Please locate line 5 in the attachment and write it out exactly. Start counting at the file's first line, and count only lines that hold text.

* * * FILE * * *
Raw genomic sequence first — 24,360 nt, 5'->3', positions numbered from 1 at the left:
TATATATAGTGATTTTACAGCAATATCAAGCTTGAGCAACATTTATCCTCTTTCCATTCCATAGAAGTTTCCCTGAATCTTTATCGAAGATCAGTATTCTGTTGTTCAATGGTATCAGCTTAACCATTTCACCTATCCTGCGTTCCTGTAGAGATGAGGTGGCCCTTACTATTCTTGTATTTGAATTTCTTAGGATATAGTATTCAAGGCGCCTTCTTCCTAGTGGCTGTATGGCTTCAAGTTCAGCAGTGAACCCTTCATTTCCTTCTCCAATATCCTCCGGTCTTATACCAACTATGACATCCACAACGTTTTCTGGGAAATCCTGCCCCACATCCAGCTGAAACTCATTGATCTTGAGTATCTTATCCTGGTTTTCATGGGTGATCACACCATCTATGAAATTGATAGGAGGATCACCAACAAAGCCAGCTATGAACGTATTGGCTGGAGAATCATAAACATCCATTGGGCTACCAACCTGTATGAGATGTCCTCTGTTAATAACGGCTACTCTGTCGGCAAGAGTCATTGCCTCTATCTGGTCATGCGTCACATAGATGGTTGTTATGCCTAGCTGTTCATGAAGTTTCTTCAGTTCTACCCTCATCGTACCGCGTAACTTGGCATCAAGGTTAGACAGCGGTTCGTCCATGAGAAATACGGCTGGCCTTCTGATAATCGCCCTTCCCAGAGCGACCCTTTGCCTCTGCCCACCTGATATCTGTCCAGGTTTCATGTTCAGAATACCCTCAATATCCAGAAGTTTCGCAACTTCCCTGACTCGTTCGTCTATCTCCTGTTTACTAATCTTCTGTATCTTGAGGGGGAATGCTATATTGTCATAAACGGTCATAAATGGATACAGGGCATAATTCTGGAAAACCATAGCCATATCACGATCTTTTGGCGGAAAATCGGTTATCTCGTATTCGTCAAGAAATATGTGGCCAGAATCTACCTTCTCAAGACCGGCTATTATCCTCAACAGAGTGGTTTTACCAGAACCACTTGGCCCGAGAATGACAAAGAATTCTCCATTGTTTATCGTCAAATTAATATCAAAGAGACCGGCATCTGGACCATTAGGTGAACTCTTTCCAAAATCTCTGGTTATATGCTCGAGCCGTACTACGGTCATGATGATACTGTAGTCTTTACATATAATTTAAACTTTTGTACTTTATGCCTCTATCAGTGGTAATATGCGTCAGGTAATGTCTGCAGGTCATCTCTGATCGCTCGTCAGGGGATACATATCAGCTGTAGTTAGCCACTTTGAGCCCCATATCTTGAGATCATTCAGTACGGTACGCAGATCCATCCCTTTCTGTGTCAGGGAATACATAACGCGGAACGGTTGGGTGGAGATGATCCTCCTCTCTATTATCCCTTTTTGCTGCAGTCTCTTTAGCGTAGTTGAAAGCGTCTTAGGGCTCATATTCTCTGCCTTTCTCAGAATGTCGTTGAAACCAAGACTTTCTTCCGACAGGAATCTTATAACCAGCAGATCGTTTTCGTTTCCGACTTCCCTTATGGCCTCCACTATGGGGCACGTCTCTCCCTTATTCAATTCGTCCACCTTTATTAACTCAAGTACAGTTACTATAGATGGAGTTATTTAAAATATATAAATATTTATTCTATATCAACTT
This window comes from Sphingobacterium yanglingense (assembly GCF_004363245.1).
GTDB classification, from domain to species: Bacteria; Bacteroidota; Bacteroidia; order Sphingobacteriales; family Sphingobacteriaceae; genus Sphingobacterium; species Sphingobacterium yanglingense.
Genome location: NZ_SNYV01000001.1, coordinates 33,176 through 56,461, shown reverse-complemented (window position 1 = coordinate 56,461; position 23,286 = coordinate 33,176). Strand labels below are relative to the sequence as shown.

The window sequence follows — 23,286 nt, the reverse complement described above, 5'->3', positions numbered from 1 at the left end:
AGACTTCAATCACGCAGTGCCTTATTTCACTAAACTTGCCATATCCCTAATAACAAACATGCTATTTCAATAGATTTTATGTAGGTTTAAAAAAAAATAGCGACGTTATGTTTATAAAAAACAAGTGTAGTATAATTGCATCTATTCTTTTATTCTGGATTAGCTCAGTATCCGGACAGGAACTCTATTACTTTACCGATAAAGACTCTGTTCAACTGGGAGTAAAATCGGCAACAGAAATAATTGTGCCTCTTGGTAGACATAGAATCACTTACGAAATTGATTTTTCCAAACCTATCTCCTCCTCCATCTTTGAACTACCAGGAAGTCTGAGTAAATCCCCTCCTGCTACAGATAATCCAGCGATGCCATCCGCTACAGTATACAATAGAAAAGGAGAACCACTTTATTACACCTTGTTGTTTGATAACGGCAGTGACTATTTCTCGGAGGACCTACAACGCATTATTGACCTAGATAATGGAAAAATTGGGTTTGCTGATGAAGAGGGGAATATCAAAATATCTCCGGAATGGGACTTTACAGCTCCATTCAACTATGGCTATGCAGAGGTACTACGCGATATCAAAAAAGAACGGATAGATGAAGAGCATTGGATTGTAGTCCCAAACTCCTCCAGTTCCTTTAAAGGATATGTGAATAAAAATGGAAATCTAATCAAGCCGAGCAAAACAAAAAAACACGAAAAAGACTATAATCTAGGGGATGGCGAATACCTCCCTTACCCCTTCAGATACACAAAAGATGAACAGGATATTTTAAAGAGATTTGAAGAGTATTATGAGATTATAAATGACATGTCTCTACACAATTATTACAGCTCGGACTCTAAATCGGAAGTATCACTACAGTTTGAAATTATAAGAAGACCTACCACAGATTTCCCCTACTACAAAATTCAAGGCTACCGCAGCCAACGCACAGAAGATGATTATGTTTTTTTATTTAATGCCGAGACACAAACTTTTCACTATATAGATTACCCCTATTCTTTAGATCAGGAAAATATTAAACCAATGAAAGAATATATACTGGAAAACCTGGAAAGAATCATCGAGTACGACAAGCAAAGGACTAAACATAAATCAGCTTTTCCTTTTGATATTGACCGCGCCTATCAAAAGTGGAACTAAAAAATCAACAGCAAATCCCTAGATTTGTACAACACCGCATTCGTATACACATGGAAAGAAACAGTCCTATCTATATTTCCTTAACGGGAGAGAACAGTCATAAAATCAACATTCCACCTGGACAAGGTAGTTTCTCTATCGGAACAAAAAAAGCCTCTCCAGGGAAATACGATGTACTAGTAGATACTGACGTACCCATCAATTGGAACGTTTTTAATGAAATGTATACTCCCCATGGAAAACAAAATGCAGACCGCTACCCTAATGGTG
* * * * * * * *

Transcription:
Genome location: NZ_SNYV01000001.1, coordinates 33,176 through 56,461, shown reverse-complemented (window position 1 = coordinate 56,461; position 23,286 = coordinate 33,176). Strand labels below are relative to the sequence as shown.